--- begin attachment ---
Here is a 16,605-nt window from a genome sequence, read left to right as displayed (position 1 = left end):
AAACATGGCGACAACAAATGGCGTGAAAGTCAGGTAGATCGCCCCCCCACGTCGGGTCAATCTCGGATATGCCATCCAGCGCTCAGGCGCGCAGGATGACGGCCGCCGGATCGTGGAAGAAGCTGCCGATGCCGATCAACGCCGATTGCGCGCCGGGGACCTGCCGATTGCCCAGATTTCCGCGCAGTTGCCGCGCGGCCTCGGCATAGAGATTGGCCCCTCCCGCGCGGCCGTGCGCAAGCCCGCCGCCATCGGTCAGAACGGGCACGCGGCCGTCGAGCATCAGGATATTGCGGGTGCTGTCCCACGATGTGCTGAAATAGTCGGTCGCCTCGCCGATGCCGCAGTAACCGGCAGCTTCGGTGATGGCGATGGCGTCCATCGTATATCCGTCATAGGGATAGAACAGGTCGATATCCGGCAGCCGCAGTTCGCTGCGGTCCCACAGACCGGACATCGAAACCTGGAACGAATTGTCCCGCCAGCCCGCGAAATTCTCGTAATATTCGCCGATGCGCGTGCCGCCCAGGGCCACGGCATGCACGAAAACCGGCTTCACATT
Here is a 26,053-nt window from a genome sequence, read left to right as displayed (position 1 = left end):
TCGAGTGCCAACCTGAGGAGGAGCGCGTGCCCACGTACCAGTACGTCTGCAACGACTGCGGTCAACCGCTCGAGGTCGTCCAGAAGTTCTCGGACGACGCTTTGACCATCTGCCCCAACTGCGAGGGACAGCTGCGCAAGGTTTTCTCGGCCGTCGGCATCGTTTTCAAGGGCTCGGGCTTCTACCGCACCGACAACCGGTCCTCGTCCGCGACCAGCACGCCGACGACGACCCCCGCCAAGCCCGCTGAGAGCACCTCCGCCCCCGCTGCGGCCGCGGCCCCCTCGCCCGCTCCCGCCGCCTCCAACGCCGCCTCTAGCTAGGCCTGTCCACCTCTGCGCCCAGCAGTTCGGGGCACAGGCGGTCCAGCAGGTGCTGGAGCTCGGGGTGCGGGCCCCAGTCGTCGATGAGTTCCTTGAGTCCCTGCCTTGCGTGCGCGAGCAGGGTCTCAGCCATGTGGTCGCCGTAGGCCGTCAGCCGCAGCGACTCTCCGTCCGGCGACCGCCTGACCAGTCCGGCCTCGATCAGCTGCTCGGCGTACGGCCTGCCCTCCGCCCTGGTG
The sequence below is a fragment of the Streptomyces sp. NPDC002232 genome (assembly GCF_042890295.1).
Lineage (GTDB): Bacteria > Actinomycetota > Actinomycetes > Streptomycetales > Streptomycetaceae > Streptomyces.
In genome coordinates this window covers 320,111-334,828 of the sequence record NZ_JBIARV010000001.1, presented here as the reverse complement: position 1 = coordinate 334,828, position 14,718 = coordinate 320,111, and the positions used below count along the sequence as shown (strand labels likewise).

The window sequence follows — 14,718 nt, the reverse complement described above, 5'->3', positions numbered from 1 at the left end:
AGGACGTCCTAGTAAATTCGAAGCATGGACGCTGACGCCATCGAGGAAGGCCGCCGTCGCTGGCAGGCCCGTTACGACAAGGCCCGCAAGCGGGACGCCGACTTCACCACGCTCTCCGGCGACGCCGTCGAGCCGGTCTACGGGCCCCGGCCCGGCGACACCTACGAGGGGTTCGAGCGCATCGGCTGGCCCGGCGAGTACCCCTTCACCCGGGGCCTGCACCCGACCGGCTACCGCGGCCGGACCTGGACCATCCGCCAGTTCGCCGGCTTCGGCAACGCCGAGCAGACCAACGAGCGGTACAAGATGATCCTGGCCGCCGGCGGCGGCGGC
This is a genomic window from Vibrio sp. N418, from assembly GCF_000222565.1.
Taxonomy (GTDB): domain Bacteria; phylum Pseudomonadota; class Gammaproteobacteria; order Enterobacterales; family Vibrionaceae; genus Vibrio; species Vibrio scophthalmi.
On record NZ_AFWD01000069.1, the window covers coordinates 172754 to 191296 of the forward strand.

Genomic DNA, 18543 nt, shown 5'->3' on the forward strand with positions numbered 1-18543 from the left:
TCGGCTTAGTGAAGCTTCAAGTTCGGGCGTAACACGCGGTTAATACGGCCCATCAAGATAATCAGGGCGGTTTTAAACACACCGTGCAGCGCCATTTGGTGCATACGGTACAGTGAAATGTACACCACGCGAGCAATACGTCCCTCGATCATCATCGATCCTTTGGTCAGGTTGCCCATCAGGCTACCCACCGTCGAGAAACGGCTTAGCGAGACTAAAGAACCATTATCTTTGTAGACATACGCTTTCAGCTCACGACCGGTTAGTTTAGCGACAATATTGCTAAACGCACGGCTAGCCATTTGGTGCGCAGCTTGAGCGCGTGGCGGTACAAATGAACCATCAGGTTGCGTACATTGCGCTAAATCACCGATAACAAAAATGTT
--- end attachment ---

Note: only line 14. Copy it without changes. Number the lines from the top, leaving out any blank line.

TCGGCTTAGTGAAGCTTCAAGTTCGGGCGTAACACGCGGTTAATACGGCCCATCAAGATAATCAGGGCGGTTTTAAACACACCGTGCAGCGCCATTTGGTGCATACGGTACAGTGAAATGTACACCACGCGAGCAATACGTCCCTCGATCATCATCGATCCTTTGGTCAGGTTGCCCATCAGGCTACCCACCGTCGAGAAACGGCTTAGCGAGACTAAAGAACCATTATCTTTGTAGACATACGCTTTCAGCTCACGACCGGTTAGTTTAGCGACAATATTGCTAAACGCACGGCTAGCCATTTGGTGCGCAGCTTGAGCGCGTGGCGGTACAAATGAACCATCAGGTTGCGTACATTGCGCTAAATCACCGATAACAAAAATGTT